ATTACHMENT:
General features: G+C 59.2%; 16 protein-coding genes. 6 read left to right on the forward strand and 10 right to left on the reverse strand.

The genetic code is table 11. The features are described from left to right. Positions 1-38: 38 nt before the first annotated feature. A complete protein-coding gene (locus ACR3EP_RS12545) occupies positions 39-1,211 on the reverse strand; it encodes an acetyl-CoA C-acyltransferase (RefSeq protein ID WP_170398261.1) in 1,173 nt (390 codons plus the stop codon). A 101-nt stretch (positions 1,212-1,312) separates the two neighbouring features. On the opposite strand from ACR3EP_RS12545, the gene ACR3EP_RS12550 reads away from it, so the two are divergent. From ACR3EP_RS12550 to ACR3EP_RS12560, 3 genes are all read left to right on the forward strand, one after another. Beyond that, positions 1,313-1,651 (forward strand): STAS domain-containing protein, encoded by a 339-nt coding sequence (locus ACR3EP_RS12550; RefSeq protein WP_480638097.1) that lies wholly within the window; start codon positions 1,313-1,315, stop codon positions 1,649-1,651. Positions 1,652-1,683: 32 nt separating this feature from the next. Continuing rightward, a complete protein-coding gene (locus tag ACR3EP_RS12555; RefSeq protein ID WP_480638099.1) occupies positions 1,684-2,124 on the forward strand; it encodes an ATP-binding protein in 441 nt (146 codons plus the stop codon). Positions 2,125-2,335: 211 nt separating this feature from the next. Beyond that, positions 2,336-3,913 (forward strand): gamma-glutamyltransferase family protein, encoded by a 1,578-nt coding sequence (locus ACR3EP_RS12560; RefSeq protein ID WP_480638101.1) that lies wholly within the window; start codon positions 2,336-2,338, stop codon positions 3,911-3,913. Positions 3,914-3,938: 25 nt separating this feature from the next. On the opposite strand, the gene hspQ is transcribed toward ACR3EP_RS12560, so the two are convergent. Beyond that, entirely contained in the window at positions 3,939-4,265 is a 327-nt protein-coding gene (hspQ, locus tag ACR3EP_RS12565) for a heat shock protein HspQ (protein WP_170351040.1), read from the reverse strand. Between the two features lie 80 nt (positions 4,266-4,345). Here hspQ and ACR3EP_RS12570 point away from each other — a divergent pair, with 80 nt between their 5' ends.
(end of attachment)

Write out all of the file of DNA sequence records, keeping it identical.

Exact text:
General features: G+C 59.2%; 16 protein-coding genes. 6 read left to right on the forward strand and 10 right to left on the reverse strand.

The genetic code is table 11. The features are described from left to right. Positions 1-38: 38 nt before the first annotated feature. A complete protein-coding gene (locus ACR3EP_RS12545) occupies positions 39-1,211 on the reverse strand; it encodes an acetyl-CoA C-acyltransferase (RefSeq protein ID WP_170398261.1) in 1,173 nt (390 codons plus the stop codon). A 101-nt stretch (positions 1,212-1,312) separates the two neighbouring features. On the opposite strand from ACR3EP_RS12545, the gene ACR3EP_RS12550 reads away from it, so the two are divergent. From ACR3EP_RS12550 to ACR3EP_RS12560, 3 genes are all read left to right on the forward strand, one after another. Beyond that, positions 1,313-1,651 (forward strand): STAS domain-containing protein, encoded by a 339-nt coding sequence (locus ACR3EP_RS12550; RefSeq protein WP_480638097.1) that lies wholly within the window; start codon positions 1,313-1,315, stop codon positions 1,649-1,651. Positions 1,652-1,683: 32 nt separating this feature from the next. Continuing rightward, a complete protein-coding gene (locus tag ACR3EP_RS12555; RefSeq protein ID WP_480638099.1) occupies positions 1,684-2,124 on the forward strand; it encodes an ATP-binding protein in 441 nt (146 codons plus the stop codon). Positions 2,125-2,335: 211 nt separating this feature from the next. Beyond that, positions 2,336-3,913 (forward strand): gamma-glutamyltransferase family protein, encoded by a 1,578-nt coding sequence (locus ACR3EP_RS12560; RefSeq protein ID WP_480638101.1) that lies wholly within the window; start codon positions 2,336-2,338, stop codon positions 3,911-3,913. Positions 3,914-3,938: 25 nt separating this feature from the next. On the opposite strand, the gene hspQ is transcribed toward ACR3EP_RS12560, so the two are convergent. Beyond that, entirely contained in the window at positions 3,939-4,265 is a 327-nt protein-coding gene (hspQ, locus tag ACR3EP_RS12565) for a heat shock protein HspQ (protein WP_170351040.1), read from the reverse strand. Between the two features lie 80 nt (positions 4,266-4,345). Here hspQ and ACR3EP_RS12570 point away from each other — a divergent pair, with 80 nt between their 5' ends.